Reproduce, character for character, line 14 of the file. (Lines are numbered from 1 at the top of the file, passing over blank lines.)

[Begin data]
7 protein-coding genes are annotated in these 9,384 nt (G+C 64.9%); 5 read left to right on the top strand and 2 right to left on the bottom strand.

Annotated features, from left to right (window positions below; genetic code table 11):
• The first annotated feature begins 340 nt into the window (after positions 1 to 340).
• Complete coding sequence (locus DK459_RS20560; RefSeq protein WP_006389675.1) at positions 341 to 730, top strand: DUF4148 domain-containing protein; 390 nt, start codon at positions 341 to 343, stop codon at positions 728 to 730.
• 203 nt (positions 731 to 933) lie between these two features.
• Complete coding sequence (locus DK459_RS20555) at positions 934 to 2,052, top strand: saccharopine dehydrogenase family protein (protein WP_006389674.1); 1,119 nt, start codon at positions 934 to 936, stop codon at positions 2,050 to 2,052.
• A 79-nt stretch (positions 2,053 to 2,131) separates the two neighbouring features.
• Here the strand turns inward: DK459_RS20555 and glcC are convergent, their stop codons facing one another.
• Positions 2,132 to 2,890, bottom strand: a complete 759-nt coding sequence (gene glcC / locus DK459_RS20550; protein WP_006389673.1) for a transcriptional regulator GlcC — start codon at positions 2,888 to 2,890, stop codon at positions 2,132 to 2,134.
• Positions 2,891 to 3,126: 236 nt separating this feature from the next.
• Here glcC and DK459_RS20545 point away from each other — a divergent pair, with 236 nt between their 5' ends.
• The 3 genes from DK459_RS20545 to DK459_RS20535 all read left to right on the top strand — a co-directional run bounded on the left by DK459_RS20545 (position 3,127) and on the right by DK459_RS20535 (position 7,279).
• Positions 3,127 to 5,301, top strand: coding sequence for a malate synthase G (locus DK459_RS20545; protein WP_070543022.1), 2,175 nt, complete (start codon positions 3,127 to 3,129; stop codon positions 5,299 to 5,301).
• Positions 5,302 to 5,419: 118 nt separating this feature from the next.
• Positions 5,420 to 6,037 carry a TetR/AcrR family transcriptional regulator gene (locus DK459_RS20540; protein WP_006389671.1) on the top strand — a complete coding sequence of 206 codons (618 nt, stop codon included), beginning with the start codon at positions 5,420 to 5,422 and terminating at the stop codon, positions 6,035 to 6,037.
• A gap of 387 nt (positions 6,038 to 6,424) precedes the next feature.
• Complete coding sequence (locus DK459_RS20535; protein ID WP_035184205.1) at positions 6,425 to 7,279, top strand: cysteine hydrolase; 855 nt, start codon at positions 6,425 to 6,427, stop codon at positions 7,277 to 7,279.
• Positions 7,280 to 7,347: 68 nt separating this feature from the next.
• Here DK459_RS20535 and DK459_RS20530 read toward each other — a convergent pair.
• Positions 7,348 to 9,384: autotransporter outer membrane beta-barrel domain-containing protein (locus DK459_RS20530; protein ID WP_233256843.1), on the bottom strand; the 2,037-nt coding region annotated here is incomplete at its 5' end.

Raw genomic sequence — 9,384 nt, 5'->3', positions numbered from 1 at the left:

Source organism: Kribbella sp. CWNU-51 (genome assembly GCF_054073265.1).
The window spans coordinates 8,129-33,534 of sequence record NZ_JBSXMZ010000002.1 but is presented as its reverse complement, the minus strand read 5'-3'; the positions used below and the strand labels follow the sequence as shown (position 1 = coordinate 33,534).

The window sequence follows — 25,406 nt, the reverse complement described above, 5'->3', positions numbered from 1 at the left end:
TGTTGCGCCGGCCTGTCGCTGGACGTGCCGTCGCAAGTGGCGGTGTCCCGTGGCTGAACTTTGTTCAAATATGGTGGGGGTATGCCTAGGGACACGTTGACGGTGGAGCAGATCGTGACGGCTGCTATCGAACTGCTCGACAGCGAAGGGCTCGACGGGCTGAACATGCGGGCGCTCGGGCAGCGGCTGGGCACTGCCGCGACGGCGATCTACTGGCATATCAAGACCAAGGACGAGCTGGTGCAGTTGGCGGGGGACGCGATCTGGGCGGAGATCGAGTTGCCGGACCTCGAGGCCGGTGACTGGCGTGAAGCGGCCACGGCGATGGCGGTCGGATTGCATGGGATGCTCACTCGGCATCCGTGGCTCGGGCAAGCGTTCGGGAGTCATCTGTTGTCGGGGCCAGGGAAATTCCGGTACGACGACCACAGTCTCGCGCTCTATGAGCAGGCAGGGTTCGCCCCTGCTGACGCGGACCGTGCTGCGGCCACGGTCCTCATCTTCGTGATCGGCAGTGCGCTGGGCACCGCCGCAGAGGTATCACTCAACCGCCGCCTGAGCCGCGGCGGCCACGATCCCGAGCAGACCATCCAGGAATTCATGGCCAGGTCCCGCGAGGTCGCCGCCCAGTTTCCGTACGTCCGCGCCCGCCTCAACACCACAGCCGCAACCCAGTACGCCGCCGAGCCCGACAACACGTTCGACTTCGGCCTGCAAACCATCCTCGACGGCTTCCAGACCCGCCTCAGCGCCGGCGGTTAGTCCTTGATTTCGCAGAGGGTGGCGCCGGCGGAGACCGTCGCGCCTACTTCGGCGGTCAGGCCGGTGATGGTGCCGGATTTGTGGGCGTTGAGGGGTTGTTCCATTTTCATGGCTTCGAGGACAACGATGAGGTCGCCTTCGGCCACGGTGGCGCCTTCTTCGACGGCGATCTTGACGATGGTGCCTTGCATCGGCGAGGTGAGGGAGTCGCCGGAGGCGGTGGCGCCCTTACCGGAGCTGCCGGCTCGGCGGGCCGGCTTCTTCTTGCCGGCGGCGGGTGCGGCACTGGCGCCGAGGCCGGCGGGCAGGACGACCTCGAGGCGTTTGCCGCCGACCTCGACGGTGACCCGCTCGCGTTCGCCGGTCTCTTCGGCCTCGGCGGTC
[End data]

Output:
• Positions 5,302 to 5,419: 118 nt separating this feature from the next.